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Let $\vec r=(x,y,z) $ be the position vector expressed in Cartesian coordinates. Let us define the coordinate transformation as

$\vec r(u,v,w)=(x(u,v,w),y(u,v,w),z(u,v,w)) $

The scale factors are defined by

$h_u=\vert \partial \vec r/\partial u \vert, h_v=\vert \partial \vec r/\partial v \vert, h_w=\vert \partial \vec r/\partial w \vert$

I wonder if a transformation can be defined such that

$h_u=h_v=h_w$

Now a pair of examples in the two dimentional case.

The transformation between elliptic and cartesian coordinates:

$\vec r(u,v)=(cosh(u)cos(v)/2,sinh(u)sin(v)/2) $

$h_u=h_v=\sqrt{cosh^2(u)-cos^2(v)}/2$

The transformation between parabolic and cartesian coordinates.

$\vec r(u,v)=((u^2-v^2)/2,u v) $

$h_u=h_v=\sqrt{u^2+v^2}$

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5  
What does "scale factor" mean in the context of a coordinate system? –  Gerry Myerson Feb 28 '13 at 21:34
    
Hola, Hugo. Bienvenidos! –  amWhy Feb 28 '13 at 22:06
    
OK, how about $r(u,v,w)=(u,v,w)$? –  Gerry Myerson Mar 2 '13 at 11:47
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By the way, after I edited the spelling of "dimensional", why did you edit it back to "dimentional"? I am not going to get into an edit war on the spelling of a common English word. –  Gerry Myerson Mar 2 '13 at 11:51
    
Thanks a lot @GerryMyerson for your observations. I'm looking for a non-trivial transformation. Somebody have suggested the transformation $\vec r=(u,v,w)/(u^2+v^2+w^2)$ this satisfies the condition of equal scale factors. I wonder if another non-trivial examples exist. Greetings from México. –  Hugo Tlahuext Aca Mar 2 '13 at 19:55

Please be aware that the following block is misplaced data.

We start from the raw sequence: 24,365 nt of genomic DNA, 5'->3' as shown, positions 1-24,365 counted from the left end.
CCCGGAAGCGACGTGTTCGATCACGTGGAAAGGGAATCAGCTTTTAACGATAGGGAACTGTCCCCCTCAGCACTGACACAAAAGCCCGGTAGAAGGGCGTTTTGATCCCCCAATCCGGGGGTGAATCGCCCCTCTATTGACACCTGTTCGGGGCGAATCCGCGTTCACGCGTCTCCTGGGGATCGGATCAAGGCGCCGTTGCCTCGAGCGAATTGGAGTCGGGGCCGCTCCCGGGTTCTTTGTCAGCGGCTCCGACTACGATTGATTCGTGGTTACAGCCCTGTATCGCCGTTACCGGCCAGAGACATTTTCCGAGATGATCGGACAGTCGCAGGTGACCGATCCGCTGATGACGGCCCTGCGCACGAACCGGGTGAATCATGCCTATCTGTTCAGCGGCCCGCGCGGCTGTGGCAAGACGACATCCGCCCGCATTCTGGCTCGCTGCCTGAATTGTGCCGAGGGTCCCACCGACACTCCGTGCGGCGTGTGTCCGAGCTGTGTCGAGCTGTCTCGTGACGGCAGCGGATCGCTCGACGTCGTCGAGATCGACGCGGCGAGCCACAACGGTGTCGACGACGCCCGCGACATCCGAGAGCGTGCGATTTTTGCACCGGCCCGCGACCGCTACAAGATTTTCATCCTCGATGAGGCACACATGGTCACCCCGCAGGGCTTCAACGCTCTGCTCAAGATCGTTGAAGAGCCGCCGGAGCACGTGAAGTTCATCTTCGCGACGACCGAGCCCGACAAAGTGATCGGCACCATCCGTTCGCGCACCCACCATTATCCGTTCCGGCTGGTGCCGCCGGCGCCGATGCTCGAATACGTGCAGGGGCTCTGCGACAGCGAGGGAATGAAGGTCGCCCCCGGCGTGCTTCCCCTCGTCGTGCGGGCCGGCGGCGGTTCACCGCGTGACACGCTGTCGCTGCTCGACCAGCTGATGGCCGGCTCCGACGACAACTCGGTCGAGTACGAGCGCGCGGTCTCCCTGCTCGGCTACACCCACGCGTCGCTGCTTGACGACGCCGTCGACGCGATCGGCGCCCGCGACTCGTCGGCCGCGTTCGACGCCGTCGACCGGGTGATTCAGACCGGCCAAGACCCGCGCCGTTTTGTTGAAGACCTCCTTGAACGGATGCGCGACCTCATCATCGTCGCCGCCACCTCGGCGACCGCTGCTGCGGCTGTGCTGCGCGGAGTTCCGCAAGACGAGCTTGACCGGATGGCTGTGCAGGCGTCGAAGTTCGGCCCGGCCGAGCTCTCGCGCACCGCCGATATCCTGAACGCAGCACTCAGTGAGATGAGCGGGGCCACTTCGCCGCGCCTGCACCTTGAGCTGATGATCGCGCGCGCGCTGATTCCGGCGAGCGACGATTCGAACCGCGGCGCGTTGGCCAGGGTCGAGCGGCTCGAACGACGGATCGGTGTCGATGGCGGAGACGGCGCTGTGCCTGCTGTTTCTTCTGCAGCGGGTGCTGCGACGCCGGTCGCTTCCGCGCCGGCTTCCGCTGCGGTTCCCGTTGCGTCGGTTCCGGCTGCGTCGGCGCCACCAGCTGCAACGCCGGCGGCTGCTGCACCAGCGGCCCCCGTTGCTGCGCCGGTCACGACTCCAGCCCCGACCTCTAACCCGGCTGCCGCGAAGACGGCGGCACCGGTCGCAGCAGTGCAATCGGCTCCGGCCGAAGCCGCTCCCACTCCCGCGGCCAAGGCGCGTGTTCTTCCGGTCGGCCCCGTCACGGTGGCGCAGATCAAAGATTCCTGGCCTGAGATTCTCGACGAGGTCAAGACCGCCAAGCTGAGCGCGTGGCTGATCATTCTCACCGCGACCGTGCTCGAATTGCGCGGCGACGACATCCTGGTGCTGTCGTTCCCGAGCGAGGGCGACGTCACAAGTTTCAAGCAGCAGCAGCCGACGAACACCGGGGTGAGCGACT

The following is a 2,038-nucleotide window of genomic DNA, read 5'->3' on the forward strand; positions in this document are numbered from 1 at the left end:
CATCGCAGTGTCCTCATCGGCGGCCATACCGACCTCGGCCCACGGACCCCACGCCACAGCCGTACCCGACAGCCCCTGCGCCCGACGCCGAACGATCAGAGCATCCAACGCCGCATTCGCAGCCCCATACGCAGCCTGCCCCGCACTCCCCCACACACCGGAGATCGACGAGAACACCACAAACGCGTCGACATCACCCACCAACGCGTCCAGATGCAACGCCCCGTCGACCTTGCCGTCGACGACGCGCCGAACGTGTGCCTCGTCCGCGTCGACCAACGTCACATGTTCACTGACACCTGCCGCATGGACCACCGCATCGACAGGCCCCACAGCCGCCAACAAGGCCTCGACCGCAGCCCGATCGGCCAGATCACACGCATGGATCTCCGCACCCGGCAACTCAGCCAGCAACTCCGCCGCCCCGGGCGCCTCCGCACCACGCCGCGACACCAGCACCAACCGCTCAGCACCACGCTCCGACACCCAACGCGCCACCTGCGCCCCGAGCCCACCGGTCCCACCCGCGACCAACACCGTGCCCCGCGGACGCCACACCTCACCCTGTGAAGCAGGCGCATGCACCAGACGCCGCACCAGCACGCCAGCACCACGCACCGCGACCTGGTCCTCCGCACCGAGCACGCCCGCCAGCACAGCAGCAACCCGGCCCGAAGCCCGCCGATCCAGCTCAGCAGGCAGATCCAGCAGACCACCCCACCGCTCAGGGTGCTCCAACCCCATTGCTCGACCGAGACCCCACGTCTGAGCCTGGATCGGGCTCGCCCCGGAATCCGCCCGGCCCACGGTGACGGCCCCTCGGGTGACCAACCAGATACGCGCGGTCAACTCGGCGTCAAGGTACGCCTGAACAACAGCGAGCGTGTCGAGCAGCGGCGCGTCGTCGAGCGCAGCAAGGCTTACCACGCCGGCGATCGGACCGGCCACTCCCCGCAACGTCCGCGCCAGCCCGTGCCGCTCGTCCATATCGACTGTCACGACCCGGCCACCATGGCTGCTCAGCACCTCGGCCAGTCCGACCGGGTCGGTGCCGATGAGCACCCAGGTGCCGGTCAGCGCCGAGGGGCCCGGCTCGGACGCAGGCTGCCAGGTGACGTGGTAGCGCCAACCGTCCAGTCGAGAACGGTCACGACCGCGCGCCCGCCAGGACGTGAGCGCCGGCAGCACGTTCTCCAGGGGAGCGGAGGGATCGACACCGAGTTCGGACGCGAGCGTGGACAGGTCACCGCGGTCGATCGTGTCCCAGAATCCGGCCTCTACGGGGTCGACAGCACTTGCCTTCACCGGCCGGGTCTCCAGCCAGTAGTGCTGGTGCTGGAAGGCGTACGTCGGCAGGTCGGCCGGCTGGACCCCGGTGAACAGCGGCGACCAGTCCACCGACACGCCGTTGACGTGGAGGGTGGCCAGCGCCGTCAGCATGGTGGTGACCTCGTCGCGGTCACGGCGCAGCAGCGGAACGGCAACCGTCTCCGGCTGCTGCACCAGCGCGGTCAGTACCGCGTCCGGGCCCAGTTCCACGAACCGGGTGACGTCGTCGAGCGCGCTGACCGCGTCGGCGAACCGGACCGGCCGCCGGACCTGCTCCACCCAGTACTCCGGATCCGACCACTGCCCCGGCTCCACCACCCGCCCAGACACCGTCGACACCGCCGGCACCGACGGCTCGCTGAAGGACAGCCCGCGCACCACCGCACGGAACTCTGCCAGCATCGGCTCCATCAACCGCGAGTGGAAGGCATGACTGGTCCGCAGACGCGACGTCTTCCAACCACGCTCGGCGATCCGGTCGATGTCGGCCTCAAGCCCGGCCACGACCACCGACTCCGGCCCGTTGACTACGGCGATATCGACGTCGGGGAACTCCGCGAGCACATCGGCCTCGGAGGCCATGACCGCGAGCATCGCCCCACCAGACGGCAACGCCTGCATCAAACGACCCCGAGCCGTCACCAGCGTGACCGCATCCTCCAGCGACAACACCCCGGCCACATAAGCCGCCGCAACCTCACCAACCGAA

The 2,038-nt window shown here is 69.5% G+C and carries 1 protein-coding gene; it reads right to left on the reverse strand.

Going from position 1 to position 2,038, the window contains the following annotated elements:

1 Answer 1

Suppose we add another condition: not only $$\left\lVert\frac{\partial\mathbf r}{\partial u}\right\rVert=\left\lVert\frac{\partial\mathbf r}{\partial v}\right\rVert=\left\lVert\frac{\partial\mathbf r}{\partial w}\right\rVert,$$ but also $$\frac{\partial\mathbf r}{\partial u}\cdot\frac{\partial\mathbf r}{\partial v}=\frac{\partial\mathbf r}{\partial v}\cdot\frac{\partial\mathbf r}{\partial w}=\frac{\partial\mathbf r}{\partial w}\cdot\frac{\partial\mathbf r}{\partial u}=0.$$ That is, the coordinate system is orthogonal, which is usually desirable. (In particular, both of your two-dimensional examples have this property.) This means that the Jacobian matrix of the transformation is a multiple of the identity, and the transformation $(u,v,w)\mapsto(x,y,z)$ is a conformal map.

Liouville's theorem states that in three or more dimensions, all such maps are compositions of translations, similarities, orthogonal transformations and inversions. So the space of such coordinate systems is much more restricted than in two dimensions. Nevertheless, we do have a non-Cartesian example, namely inversion: $$(x,y,z)=\frac{(u,v,w)}{u^2+v^2+w^2}.$$ This has $\lVert\partial\mathbf r/\partial u\rVert=\lVert\partial\mathbf r/\partial v\rVert=\lVert\partial\mathbf r/\partial w\rVert=1/(u^2+v^2+w^2)$.

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You're right Rahul Narain, i must said that the new coordinate system must be orthogonal. I desire that the scale factor satisfies $h_u=h_v=h_w=(x^2+y^2+z^2)^{1/2}$, where $x=x(u,v,w), y=y(u,v,w), z=z(u,v,w)$ Greetings from México. –  Hugo Tlahuext Aca Mar 2 '13 at 19:58
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If you do want both orthogonality and equal "scale factors", then Liouville's theorem (linked in my answer) implies that there are no other examples that are not similarity transformations of this one. It has $\lVert\partial\mathbf r/\partial u\rVert=\lVert\partial\mathbf r/\partial v\rVert=\lVert\partial\mathbf r/\partial w\rVert=1/(u^2+v^2+w^2)=x^2+y^2+z^2$, which is pretty close to what you want, anyway. –  Rahul Mar 2 '13 at 21:31

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